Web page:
But now that the U.S. has confirmed that last week's blast was indeed nuclear, North Korea can be expected to use its new position as a confirmed atomic state to press for direct talks and concessions with Washington — as it did in March 2005, a month after Pyongyang first asserted it had a nuclear weapon.

Hill, the U.S. envoy, said the North was falsely assuming it would win more respect with atomic explosions.

"The fact of the matter is that nuclear tests make us respect them less," he said, adding that the North's comments about sanctions were "not very helpful."

U.S. intelligence has concluded that the North Korean device likely used plutonium, as opposed to uranium, in the Oct. 9 test.

Under a 1994 deal with the U.S. during the Clinton administration, North Korea pledged to freeze its nuclear program, then believed to be based on producing weapons-grade plutonium. But the agreement broke down by 2002 under the Bush administration after revelations of a covert effort by the North to produce highly enriched uranium. Pyongyang soon removed 8,000 spent fuel rods that the International Atomic Energy Agency was monitoring and began to reprocess them into weapons-grade nuclear fuel.

The White House said Tuesday that it wouldn't be surprising if North Korea were to try another nuclear test "to be provocative."

"It would not be a good thing for them, but it certainly would not be out of character," said White House press secretary Tony Snow. "We're not going to discuss any particular matters of intelligence, but if you take a look at the record, I think it is reasonable to expect that the government of North Korea will do what it can to test the will, the determination and the unity of the United Nations."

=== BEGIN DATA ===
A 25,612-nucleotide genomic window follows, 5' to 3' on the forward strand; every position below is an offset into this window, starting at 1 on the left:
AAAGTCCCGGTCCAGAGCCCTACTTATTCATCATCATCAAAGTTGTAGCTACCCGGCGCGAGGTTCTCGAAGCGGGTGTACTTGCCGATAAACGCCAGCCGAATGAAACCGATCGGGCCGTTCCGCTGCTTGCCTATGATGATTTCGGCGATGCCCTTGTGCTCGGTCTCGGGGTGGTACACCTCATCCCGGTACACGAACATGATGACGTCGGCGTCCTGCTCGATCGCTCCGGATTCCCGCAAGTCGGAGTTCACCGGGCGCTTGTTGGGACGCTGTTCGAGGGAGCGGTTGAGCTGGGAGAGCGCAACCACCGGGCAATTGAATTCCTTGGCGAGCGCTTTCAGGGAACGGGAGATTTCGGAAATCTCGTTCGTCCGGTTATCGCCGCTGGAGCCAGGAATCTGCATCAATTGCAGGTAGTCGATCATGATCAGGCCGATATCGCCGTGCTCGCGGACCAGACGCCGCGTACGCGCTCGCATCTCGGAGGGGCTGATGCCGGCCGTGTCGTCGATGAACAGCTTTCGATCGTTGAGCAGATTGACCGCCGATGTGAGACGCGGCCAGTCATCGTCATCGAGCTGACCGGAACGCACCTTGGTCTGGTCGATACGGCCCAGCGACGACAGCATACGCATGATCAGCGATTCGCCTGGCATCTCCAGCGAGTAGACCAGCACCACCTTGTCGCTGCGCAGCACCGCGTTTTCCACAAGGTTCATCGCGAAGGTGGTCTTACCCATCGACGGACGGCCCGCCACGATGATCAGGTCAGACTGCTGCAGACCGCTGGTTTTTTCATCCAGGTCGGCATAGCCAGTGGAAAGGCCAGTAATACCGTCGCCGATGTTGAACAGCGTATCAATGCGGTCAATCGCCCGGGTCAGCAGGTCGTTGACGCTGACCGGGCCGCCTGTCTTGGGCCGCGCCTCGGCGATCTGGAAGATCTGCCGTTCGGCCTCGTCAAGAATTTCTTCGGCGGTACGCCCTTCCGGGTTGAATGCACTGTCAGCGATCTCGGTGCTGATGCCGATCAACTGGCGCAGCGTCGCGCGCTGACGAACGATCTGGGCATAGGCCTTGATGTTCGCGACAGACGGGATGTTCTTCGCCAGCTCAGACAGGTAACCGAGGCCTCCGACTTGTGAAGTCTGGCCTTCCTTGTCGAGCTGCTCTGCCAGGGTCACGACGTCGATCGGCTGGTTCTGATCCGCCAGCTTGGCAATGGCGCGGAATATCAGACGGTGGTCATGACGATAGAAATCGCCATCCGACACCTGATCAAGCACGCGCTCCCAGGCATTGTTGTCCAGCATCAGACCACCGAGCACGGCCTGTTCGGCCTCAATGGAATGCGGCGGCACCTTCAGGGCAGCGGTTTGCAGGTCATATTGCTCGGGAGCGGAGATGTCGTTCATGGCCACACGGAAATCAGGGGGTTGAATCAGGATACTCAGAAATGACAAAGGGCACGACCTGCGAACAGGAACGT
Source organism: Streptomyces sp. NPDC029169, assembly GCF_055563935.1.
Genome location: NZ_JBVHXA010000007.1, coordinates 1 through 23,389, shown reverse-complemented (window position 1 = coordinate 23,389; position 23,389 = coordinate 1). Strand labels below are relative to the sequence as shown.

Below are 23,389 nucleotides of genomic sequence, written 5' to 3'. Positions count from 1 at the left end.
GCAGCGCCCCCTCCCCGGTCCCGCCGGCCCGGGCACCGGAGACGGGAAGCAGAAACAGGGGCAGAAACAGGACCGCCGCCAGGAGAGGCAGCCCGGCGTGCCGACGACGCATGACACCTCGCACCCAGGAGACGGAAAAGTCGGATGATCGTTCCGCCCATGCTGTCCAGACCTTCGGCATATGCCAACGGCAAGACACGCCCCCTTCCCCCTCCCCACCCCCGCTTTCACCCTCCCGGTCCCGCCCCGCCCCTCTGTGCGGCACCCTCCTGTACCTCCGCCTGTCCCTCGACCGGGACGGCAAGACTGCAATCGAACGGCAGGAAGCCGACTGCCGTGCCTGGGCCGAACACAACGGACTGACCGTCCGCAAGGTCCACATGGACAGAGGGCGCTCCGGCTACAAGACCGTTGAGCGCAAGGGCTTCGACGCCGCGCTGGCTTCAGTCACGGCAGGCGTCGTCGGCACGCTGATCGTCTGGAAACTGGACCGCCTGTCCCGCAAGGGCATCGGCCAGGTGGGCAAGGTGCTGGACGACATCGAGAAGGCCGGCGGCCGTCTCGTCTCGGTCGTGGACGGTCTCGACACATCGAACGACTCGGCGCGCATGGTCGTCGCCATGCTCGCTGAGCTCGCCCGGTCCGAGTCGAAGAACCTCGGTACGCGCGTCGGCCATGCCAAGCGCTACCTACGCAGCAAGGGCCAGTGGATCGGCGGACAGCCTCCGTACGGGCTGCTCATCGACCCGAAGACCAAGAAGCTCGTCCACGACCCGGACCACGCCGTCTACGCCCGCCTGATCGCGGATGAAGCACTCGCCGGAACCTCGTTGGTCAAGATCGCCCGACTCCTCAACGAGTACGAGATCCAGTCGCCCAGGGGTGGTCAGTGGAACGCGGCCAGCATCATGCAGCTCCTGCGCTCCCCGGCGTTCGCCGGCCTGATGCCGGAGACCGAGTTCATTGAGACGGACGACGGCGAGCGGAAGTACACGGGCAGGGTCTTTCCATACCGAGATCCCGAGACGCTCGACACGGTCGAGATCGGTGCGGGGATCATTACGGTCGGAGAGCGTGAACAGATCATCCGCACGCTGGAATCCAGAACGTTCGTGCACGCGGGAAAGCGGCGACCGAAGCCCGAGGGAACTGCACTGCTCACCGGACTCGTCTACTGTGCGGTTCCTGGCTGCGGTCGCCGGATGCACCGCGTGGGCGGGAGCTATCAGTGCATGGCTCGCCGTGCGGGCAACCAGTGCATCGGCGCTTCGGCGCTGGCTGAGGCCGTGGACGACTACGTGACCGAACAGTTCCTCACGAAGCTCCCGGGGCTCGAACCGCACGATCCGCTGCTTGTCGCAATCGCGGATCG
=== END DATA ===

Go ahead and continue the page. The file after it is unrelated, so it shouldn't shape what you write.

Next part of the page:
Asked why it would not be a good thing for North Korea, Snow said, "If they do believe that somehow people are going to give them a pass on this, they're going to find out that they're wrong."

While U.S. officials insist they aren't about to invade, they have taken other steps against North Korea — even before the U.N. resolution — including severing it from the international financial system. That move is believed to have angered the elites that keep Kim in power, and Kim may fear being ousted or possibly even killed.

The North has consistently pressed for direct talks with the U.S. on the financial sanctions and has refused to attend six-nation disarmament talks until the sanctions are lifted. Along with the U.S., the talks include China, Japan, Russia and South Korea.

Now, the North has a new arrow in its quiver: being a confirmed nuclear power recognized as such by the very country whose attention it so desperately craves.

The Bush administration, wary of rewarding the regime's behavior, has consistently refused to talk directly to the North, insisting the issue is a regional concern and seeking to enlist other countries.

On Tuesday, Rice left for Japan, first stop on a four-nation trip, amid clear signs of unease in China and South Korea about even the softened sanctions.

China contends that interdicting ships, although permitted in the U.N. resolution, might needlessly provoke the North and discourage it from returning to the six-nation talks. South Koreans worry about a conventional attack by their unpredictable neighbor.

"Sanctions against North Korea should be done in a way that draws North Korea to the dialogue table," South Korean Prime Minister Han Myung-sook said, according to Yonhap news agency. "There should never be a way that causes armed clashes."